The Importance of Working Capital to any Deal
We’re all familiar with working capital as a concept, but in the context of a purchase or sale transaction we move from working with the general concept (in negotiating the key deal terms) to describing exactly how it will be calculated, and when (in the purchase agreement). Properly describing what will comprise working capital and how it is calculated is always important, but is often not given enough attention.
When negotiating the letter of intent the purchaser wants to ensure that it sets a working capital target that ensures the acquired business will have sufficient working capital to be able to operate in substantially the same way as before closing. This target serves as a peg for the post-closing working capital verification. Within 60 to 90 days after closing, one of the parties is responsible for preparing and delivering to the other party a statement setting out the actual working capital of the business as of the closing date. If the working capital exceeds the target, then the seller usually receives a payment equal to the excess. If it falls short, the seller may owe the purchaser the difference. In both cases, the use of escrow arrangements can be used to provide comfort to both parties that the funds will be readily available in either scenario.
Ideally, a purchaser will have been able to conduct a reasonable amount of diligence on the target business prior to submitting its offer or starting negotiations. But if the purchaser has not been able to conduct sufficient due diligence before having to submit their offer, then the purchaser should consider whether it might be appropriate to increase the working capital target so as to provide more room to adjust the purchase price downward. In a competitive environment, there may be pressure to move quickly. The result being that working capital effectively becomes a purchase price adjustment mechanism.
It's not uncommon for parties to agree to a fairly standard definition of working capital when they want to obtain exclusivity and proceed more aggressively with their diligence. From that point on, though, the textbook definition of working capital is often modified during the course of negotiations. The parties will, and should, determine which current assets and liabilities that are being acquired will be used to calculate working capital for the purposes of their transaction. Because the purchase price in most deals is negotiated on a cash-free, debt-free basis, both parties will need to be specific about what is included in each of those categories. Are the parties intending to exclude cash on the books or cash in the bank? What about prepaid transaction advisory fees? Are outstanding but uncalled letters of credit or deferred taxes to be excluded? Does the purchaser want to assume all accounts payable? Perhaps not, if the seller has been including accounts that are not a part of operations.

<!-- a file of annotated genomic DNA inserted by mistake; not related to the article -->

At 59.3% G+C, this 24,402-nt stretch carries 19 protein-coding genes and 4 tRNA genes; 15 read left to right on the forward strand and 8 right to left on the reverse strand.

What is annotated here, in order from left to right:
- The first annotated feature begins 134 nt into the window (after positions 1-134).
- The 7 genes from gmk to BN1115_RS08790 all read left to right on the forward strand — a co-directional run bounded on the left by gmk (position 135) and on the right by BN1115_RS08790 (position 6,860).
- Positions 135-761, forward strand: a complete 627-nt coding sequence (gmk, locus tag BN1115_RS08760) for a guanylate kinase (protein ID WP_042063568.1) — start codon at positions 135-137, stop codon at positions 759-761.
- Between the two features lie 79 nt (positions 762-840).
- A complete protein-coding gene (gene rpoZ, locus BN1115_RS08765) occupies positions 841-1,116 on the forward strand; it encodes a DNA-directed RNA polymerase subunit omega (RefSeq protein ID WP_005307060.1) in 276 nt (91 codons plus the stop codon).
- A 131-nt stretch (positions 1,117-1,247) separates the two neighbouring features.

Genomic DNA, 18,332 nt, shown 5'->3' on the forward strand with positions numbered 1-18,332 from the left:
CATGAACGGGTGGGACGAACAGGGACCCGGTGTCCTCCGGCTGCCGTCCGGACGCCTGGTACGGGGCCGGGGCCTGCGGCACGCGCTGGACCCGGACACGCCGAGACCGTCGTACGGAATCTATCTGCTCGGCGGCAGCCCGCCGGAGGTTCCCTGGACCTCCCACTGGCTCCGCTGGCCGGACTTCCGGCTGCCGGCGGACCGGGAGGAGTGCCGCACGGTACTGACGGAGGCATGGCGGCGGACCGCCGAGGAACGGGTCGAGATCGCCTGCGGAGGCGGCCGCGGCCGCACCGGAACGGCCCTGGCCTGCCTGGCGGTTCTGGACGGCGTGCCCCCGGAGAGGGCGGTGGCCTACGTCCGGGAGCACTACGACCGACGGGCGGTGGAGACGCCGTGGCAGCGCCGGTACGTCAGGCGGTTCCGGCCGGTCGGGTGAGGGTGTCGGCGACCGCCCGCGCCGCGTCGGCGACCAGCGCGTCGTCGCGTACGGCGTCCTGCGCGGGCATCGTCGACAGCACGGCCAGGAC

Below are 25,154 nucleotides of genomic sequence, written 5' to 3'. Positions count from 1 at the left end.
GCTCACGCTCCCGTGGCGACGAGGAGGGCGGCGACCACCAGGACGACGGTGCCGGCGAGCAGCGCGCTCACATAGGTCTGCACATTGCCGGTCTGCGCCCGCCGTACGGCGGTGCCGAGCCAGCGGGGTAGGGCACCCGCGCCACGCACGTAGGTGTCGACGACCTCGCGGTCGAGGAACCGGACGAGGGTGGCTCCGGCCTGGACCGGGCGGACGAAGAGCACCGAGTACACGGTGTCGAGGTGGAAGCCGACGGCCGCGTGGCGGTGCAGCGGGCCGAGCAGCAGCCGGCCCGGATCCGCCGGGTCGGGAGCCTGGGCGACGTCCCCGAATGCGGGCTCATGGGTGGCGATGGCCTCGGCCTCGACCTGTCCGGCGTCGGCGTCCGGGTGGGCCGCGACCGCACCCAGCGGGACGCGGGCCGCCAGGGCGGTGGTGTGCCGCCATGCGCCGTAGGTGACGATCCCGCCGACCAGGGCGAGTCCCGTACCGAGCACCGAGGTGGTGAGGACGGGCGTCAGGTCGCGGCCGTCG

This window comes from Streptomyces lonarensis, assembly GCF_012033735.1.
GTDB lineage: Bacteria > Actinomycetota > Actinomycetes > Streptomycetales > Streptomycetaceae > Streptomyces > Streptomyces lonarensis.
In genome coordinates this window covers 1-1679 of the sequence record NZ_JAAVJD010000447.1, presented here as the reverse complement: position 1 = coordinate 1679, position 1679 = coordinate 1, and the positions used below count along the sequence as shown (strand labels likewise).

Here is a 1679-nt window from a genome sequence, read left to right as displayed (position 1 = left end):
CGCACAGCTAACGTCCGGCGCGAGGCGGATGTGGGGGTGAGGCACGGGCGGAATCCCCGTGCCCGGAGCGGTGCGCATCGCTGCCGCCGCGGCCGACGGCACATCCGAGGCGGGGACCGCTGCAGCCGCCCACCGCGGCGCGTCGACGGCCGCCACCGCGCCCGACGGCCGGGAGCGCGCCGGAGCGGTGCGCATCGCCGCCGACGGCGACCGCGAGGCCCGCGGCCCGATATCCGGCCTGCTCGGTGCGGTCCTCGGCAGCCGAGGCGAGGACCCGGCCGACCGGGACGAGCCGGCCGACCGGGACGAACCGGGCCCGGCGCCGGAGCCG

Layered onto the line items to be included in the definition of working capital are broader considerations such as the purchaser's and vendor's views on how much working capital is necessary, or how seasonality or cyclical trends could impact working capital. For example, a purchaser who acquires a business with a view to aggressively growing it may feel a higher working capital target is more appropriate than the seller who desired little or no growth. The time of year that a transaction closes may also have a significant impact on working capital, and consequently the adjustment to the purchase price, to the detriment of the seller or the purchaser.
Working capital is clearly a key deal term that needs to be evaluated and discussed based on the specific attributes of any given transaction. However, there are a number of practices that should be considered when negotiating your deal:
- Clearly define each of the components forming your definition of working capital.
- Remember that the post-closing working capital calculation will have to be the same as the one used in determining the working capital target at the outset.
- Prepare or agree to an illustrative working capital calculation.
- Where possible, become familiar with what accounting practices the seller has been using or, in some cases, how the seller has exercised its discretion using such accounting practices where judgment calls need to be made.
- Decide whether GAAP or previous practices applied on a consistent basis should be determinative.
- Always have the ability to defer disputes to an independent third party expert.
Failure to spend enough time up front on deciding what working capital means to each of the parties has the potential to cause significant problems further along in execution of the transaction. It’s always worth discussing at the outset and, where possible, clearly stating expectations in your letter of intent.
Invitation for Discussion:
If you would like to discuss this article in greater detail, or any other business law matter, please do not hesitate to contact one of the lawyers in the Business Law group at Shea Nerland LLP.
Note that the foregoing is for general discussion purposes only and should not be construed as legal advice to any one person or company. If the issues discussed herein affect you or your company, you are encouraged to seek proper legal advice.